Grief is the worst kind of enigma.
Not just because it buries itself in forgotten memories only to pop up when we least expect it.
Not just because its waves can feel relentless.
Not just because it leaves us breathless, again and again and again.
One of the reasons grief is so hard to process is because it’s so hard to define—because it is, by definition, a lack of something. It’s born of loss, and exists only as an emptiness.
How do you deal with something like that? A something that is nothing? How can you possibly try to get a handle on it, to nurture it, to shape it into something less excruciating in its spontaneity and less infinite in its ever-looming presence?
Jamie Anderson gives grief a definition, and it’s the best definition I’ve ever heard:
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It gives grief a shape, a reason, and an outlet.
If grief is love with nowhere to go—we can give it somewhere to go. Into letters, into journals, into art, into a person, into a cause, into a memory.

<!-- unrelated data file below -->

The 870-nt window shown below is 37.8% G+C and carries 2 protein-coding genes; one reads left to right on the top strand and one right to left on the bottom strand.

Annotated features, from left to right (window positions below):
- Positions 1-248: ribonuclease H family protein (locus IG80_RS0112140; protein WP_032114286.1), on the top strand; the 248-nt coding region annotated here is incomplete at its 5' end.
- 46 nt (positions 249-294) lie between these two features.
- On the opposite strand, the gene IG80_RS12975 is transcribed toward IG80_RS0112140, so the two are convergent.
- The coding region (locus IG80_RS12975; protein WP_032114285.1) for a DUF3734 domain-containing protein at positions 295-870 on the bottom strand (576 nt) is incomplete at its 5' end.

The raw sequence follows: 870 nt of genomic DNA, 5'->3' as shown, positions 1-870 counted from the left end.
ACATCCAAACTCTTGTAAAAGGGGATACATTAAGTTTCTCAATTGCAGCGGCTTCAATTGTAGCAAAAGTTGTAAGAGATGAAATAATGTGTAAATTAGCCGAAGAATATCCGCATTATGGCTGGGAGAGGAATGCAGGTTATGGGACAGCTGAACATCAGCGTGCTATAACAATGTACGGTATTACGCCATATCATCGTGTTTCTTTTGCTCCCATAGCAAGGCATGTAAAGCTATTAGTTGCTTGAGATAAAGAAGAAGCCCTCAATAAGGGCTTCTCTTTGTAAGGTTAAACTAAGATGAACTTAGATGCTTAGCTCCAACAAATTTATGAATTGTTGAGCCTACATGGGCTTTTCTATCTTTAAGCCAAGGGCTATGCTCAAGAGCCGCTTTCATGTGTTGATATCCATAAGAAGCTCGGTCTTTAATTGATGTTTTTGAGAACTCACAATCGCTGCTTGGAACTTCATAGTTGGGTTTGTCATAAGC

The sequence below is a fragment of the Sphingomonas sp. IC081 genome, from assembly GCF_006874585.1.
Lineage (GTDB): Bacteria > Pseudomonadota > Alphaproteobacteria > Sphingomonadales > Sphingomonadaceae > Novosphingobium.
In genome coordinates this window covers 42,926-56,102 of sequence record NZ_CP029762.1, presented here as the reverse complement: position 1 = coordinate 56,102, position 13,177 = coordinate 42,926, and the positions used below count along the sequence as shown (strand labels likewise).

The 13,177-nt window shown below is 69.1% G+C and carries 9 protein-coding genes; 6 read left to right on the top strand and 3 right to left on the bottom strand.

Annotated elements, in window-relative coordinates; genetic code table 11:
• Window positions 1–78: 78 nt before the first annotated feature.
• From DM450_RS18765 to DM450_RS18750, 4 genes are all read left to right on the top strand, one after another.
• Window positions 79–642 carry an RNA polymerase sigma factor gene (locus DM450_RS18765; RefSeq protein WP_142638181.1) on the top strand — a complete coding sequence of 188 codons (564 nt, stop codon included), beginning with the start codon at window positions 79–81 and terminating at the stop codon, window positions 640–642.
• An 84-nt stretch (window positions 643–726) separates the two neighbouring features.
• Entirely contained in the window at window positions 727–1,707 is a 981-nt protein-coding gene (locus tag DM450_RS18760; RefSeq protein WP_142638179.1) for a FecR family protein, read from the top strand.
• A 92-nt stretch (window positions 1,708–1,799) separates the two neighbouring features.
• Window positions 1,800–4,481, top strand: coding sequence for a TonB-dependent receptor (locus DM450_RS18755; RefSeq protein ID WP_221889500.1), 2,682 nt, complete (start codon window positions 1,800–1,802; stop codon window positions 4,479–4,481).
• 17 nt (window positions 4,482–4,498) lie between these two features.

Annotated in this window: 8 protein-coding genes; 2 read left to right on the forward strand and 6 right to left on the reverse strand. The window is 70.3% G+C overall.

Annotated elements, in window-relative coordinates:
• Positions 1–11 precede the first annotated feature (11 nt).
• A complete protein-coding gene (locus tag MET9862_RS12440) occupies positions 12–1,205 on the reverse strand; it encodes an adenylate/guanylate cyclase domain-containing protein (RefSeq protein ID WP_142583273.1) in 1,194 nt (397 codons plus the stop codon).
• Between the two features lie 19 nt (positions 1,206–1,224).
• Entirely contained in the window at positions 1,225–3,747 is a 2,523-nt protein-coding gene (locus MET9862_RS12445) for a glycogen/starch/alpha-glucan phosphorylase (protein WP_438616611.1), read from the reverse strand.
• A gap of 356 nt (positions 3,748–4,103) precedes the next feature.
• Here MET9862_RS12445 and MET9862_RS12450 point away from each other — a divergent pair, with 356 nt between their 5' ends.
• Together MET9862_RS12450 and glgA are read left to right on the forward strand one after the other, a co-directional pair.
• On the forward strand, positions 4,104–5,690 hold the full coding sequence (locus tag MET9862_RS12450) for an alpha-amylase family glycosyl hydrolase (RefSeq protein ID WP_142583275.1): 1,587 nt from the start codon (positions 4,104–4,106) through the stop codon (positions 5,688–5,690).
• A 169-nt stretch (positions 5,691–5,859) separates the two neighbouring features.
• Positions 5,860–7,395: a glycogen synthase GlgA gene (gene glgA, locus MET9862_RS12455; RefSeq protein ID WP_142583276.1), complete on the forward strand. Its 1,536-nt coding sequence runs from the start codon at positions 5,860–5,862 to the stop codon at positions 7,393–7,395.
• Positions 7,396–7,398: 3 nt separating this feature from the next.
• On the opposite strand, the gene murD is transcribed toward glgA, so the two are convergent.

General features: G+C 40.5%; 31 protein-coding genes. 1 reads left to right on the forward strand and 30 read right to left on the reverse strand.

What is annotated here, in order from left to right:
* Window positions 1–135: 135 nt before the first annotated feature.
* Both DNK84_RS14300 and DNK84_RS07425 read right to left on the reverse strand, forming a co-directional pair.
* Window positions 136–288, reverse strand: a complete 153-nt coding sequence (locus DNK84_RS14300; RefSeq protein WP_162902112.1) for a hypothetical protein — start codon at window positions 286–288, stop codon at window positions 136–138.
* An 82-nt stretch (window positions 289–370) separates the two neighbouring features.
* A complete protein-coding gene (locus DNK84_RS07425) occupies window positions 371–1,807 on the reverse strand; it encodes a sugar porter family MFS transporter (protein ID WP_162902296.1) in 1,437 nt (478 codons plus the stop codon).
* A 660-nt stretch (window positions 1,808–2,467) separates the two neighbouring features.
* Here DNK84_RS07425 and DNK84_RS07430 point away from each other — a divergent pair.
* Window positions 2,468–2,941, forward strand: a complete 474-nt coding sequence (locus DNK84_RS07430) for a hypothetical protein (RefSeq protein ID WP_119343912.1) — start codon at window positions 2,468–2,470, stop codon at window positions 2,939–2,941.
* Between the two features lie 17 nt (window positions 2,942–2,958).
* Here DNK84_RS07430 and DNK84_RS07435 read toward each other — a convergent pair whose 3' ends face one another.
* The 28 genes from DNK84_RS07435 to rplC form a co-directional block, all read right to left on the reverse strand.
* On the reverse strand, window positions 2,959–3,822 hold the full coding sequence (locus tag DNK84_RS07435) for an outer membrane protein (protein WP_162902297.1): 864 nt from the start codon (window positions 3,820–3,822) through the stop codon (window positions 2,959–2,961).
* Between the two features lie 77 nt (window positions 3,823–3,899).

And once that grief has somewhere to go, its edges become a little more defined. Its pounding waves become a little gentler. Those buried memories that show themselves when we least expect it become a little more joyful to recall.
The best part of this definition of grief won’t be apparent right away. You’ll resist it at first. It’ll feel like the worst part of it, for quite a long time. It might even feel cruel.
But when the time is right, it’ll hit you: this definition of grief is a reminder that grief is a wonderful, sad, heartbreaking gift. Because grief is love, it’s having loved, it’s having been loved.